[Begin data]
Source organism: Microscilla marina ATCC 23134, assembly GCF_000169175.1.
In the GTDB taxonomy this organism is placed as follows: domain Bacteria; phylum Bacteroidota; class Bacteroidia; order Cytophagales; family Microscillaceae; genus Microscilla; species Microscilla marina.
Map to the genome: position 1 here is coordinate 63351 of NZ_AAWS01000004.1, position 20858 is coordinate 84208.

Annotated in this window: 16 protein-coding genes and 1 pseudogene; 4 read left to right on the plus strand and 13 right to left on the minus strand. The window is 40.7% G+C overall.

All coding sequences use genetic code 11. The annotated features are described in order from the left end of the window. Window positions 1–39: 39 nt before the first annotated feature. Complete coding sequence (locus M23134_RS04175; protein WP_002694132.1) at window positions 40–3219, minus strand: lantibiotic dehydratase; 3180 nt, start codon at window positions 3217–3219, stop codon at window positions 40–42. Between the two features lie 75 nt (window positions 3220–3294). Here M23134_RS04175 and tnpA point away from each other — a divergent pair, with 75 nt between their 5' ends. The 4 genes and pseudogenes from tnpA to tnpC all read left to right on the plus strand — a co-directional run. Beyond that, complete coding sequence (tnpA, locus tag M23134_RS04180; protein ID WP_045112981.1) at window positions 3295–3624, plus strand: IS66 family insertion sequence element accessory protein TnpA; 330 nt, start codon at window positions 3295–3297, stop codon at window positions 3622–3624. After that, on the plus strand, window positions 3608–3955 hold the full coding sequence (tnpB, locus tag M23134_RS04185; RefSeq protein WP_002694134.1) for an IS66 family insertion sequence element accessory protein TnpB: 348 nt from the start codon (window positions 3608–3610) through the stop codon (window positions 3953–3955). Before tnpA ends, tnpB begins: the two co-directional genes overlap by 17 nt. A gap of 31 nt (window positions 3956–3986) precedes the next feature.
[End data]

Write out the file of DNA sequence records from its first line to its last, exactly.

Source organism: Microscilla marina ATCC 23134, assembly GCF_000169175.1.
In the GTDB taxonomy this organism is placed as follows: domain Bacteria; phylum Bacteroidota; class Bacteroidia; order Cytophagales; family Microscillaceae; genus Microscilla; species Microscilla marina.
Map to the genome: position 1 here is coordinate 63351 of NZ_AAWS01000004.1, position 20858 is coordinate 84208.

Annotated in this window: 16 protein-coding genes and 1 pseudogene; 4 read left to right on the plus strand and 13 right to left on the minus strand. The window is 40.7% G+C overall.

All coding sequences use genetic code 11. The annotated features are described in order from the left end of the window. Window positions 1–39: 39 nt before the first annotated feature. Complete coding sequence (locus M23134_RS04175; protein WP_002694132.1) at window positions 40–3219, minus strand: lantibiotic dehydratase; 3180 nt, start codon at window positions 3217–3219, stop codon at window positions 40–42. Between the two features lie 75 nt (window positions 3220–3294). Here M23134_RS04175 and tnpA point away from each other — a divergent pair, with 75 nt between their 5' ends. The 4 genes and pseudogenes from tnpA to tnpC all read left to right on the plus strand — a co-directional run. Beyond that, complete coding sequence (tnpA, locus tag M23134_RS04180; protein ID WP_045112981.1) at window positions 3295–3624, plus strand: IS66 family insertion sequence element accessory protein TnpA; 330 nt, start codon at window positions 3295–3297, stop codon at window positions 3622–3624. After that, on the plus strand, window positions 3608–3955 hold the full coding sequence (tnpB, locus tag M23134_RS04185; RefSeq protein WP_002694134.1) for an IS66 family insertion sequence element accessory protein TnpB: 348 nt from the start codon (window positions 3608–3610) through the stop codon (window positions 3953–3955). Before tnpA ends, tnpB begins: the two co-directional genes overlap by 17 nt. A gap of 31 nt (window positions 3956–3986) precedes the next feature.